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Mineralized tissues (1)
 

Mineralized tissues (1)

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    Mineralized tissues (1) Mineralized tissues (1) Presentation Transcript

    • MINERALIZED TISSUES
    • MESENCHYMEFIBROBLAST SCLEROBLAST MYOBLASTFIBROCYTE MYOCYTESODONTOBLAST CHONDROBLAST OSTEOBLASTDENTIN CHONDROCYTES OSTEOCYTESTEETH CARTILAGES BONE
    • ➲Osteology – study of structure, function and composition of bonesChondrology - study of structure, function and composition of cartilges Function Of Bones Support Protection Movement Mineral storage Hemopoeisis/hematopoiesis Leverage for locomotion
    • Gross Anatomy of BonesI. Compact Bones  Long Bones Diaphysis -tubular part Epiphyses -bone ends Epiphyseal Plate
    • • Blood Vessel -with nutrient arteries and veins• Medullary cavity -marrow cavity of bones Membrane Periosteum -covers the entire outer surface of each bone except in epiphyses Endosteum - innermost covering of bones
    • Chemical Composition of Bones1. Organic components Collagen fibers CHON Polyssacharides2. Inorganic components calcium phosphate calcium carbonate Hydroxypatite ions
    • Microscopic anatomy of bones
    • The haversian system
    • Bone DevelopmentOSSIFICATION – process of bone development1. Intramembranous ossification - direct bone development of membrane bones2.Endochondral ossification - development of bones preceeded by cartilages
    • Classification of Bones1. Long Bones Ex. femur, humerus2. Short Bones Ex. trapezoid3. Flat Bones Ex. Sternum, ribs4. Irregular Bones Ex. Hip bones, vertebrae
    • TYPES OF BONES : (OSTEOGENESIS)1. Compact Bone (Lamellar Bone) - hard bone matrix – CaCO3,CaPO4,OH) - long bones2. Spongy Bone (Cancelous Bone) - consist of bony trabecullae and bone marrow - trabeculae – beams,bars,rods - irregularly arranged lamellae without haversian canals
    • BONE MARROW Occupies cavities between trabellae Yellow marrow – a reticulum of connective tissue fibers that support blood vessels, nerve fibers, adipose tissues Red Marrow – (Hemopoietic Bone) - site of RBC and Some type of WBC production- ex. Flat bones
    • 3.ACELLAR BONES (ASPIDIN)  Bones formed in scales of modern fishes  No canaliculi  Ex. Scales of fishes,cementum of teeth 4. MEMBRANE BONE formed by blastema (mesenchymal cells w/c differentiates into tissues) Develop through ossification Bone deposited directly within the membranous blastema without being preceeded by cartilages (intramembranous) May be compact or spongy,lamellar or non-lamellar, no haversian canals Ex. Lower jaw, skull, pectoral girdles,dentin, dermal bones of teleost,apodans
    • 5. Replacement Bones Arise from pre-existing cartilages Soft bones Endochondral ossification Ex. Fontannels, tetrapod bones with cartilaginous diaphysis and 2 epiphysis, epiphyseal plate
    • II. Cartilage- specialized connective tissue in which fibersare laid down along the lines of stress in long,parallel arrays firm and flexible chondrocytes - cartilage cells that live within spaces (lacunae) within cartilage matrix -CHONDRIFICATION – chondroblast- chondrocytes 17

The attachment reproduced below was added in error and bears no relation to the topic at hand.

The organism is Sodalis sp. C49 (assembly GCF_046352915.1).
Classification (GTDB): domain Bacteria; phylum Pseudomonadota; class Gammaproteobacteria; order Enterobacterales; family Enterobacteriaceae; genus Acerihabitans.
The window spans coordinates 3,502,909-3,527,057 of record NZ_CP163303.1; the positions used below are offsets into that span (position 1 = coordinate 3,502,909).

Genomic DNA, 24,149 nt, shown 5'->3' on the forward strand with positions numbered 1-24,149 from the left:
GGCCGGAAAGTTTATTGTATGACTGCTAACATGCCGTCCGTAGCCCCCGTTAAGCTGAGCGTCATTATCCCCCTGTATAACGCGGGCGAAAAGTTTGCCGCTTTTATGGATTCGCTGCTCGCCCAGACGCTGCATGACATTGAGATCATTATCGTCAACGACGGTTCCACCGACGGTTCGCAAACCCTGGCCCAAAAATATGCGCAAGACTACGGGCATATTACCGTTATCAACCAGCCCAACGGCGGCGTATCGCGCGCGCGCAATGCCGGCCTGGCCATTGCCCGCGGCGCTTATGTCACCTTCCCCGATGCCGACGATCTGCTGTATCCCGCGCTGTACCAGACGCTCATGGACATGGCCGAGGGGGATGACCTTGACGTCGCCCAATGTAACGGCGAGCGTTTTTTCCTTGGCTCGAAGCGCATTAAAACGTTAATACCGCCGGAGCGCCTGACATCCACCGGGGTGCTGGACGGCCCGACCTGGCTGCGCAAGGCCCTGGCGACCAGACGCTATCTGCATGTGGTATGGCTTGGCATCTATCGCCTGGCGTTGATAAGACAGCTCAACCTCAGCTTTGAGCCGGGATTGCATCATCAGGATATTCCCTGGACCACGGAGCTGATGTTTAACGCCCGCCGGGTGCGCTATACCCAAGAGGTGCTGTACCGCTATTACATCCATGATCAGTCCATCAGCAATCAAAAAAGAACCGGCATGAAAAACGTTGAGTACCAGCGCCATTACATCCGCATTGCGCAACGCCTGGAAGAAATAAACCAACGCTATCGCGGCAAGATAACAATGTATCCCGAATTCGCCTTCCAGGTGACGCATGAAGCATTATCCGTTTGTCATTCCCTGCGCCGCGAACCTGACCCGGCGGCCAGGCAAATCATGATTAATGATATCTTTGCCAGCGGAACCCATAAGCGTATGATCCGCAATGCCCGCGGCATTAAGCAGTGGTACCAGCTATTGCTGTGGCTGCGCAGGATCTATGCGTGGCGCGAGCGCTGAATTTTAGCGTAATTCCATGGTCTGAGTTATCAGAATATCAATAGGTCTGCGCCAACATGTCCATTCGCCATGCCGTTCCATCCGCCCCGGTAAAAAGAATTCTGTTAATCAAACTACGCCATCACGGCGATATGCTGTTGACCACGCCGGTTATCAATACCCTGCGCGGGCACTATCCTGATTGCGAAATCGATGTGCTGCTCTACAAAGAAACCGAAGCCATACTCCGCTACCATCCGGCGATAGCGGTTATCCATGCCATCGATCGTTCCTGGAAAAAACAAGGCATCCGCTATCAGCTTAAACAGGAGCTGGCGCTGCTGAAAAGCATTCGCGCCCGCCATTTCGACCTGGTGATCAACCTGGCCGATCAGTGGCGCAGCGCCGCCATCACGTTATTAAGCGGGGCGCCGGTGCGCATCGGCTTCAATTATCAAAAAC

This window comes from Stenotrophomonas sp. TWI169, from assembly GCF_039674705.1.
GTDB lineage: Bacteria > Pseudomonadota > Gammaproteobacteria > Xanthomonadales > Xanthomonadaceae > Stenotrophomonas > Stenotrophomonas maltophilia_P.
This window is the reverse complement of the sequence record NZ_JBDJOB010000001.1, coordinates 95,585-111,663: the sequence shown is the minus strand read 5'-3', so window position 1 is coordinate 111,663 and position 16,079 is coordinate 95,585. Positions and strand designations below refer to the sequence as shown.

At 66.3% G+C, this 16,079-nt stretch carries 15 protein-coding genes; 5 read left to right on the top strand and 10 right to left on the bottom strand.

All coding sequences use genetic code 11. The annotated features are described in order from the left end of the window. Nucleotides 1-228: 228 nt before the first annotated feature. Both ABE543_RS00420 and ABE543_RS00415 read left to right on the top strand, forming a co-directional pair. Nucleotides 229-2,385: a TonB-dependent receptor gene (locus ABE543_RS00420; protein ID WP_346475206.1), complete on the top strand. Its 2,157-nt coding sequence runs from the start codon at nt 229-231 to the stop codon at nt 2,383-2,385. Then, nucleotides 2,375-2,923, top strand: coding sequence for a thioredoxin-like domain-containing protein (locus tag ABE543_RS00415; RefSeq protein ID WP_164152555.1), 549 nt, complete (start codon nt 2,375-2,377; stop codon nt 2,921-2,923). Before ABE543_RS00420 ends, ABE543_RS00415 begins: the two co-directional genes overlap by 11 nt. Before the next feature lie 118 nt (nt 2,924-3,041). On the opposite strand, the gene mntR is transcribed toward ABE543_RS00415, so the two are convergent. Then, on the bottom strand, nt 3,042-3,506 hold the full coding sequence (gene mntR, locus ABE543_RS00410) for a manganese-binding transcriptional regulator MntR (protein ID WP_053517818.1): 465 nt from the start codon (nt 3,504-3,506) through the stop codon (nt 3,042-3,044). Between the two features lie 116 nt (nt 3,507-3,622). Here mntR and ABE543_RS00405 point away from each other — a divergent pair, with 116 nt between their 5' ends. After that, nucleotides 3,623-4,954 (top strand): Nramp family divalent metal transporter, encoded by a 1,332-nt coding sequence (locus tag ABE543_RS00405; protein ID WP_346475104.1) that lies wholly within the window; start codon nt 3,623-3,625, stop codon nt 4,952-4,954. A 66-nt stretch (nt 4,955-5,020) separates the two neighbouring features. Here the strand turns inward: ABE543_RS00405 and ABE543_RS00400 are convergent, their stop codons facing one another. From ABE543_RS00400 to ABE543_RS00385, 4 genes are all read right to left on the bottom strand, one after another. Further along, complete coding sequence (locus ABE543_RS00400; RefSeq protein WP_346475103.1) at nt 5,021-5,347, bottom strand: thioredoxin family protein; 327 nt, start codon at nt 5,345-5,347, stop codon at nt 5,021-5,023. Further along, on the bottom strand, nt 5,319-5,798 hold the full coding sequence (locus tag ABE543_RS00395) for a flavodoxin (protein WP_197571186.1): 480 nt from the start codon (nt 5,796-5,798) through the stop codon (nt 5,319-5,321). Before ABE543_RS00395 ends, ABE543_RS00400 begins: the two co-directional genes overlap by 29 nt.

• Cartilage 18
    • TYPES OF CARTILAGESBASIS HYALINE ELASTIC FIBRO- CARTILAGE1.Matrix Fine collagenous Collagenous Dense fibers ,elastic collagenous fibers2. Function Cover and Flexible Withstand protect strength tension & bones,support compression3. Location Joints, Ears,nose, Vertebral trachea,costal larynx,audi- discs,pubic ribs tory canal sysmphysis
    • 4. THE CALCIFIED CARTILAGE The cartilages replaced by bones Ex. Jaw, fins of sharks, fontannels of the fetal human skull
    • III. DENTIN Developed from the odontoblast Odontoblast are not trapped in lacunae during osteogenesis – retreat as dentin deposits Canaliculi – dentibal tubules Ex. Enameloid of placoid scales, dentin of the teeth
    • IV. ENAMEL Developed from ameloblasts Teeth – important for digestion
    • V. BONE REMODELING PRESKELETAL MESENCHYMAL BLASTEMACARTILAGESRESORPTION OF Ca Membrane BoneReplacement Bones CONTINUAL RESORPTION AND REMODELING
    • PARATHORMONE AND CALCITONIN The hormones that influence or regulates the withdrawal of calcium to maintain calcification OSTEOBLAST – developing bone cells OSTEOCLAST – bone destructing cells OSTEOCYTES – bone-building cells
    • VI. CONNECTIVE TISSUES OF BONES1. TENDON3. LIGAMENTS5. CARTILAGES
    • Phases of Healing of Fractures Hematoma Formation Fibrocartilaginous Callus Formation Body Callus Formation Bone Remodeling
    • FRACTURE HEALING HEMATOMA CARTILAGINOUS BONY REMODELINGNORMAL FORMATION CALLUS CALLUS BONE & CARTILAGI- NOUS MEMBRANE
    • The Articular SystemJoints/articulation -places where the rigid elements of the skeleton meet. TYPES OF JOINTS ACCORDING TO FUNCTION: 1. Synarthroses -fixed or immovable joints 2. Amphiarthroses -slightly movable joints 3. Diarthroses -freely movable joints
    • TYPES OF JOINTS ACCORDING TO STRUCTURE:1. FIBROUS JOINTS a. structures -minimal connected tissue b. syndesmoses -connected by ligaments c. gamphoses -peg-in-socket joint
    • 2. CARTILAGINOUS JOINTS a. synchondrosis -hyaline cartilage b.symphyses -fibrocartilage3. SYNOVIAL JOINTS -most movable joints of the body -diarthoroses
    • Features of Synovial joints1. Articular cartilage2. Joint cavity/ synovial cavity3. Articular Capsule 2 LAYERS: a. fibrous capsule -strengthens joint so that bones are not pulled apart b. synovial membrane -cover enternal joint surfaces4. Synovial fluid -a filtrate of blood which contains glycoproteins5. Reinforgang ligaments -thickened parts of fibrous capsule itself
    • SYNOVIAL MEMBRANE
    • Types of Synovial joints1. Plane joints -nonaxial joint2. Hinge joints -uniaxial joint(flexible)3. Pivot joints - rotatory, uniaxial joint4. Condyloid joints - biaxial joint5. Ball and Socket joints -multiaxial joint
    • HETEROTROPIC BONES OS CORDIS OS CLITORIDIS OS BACULUM ROSTRUM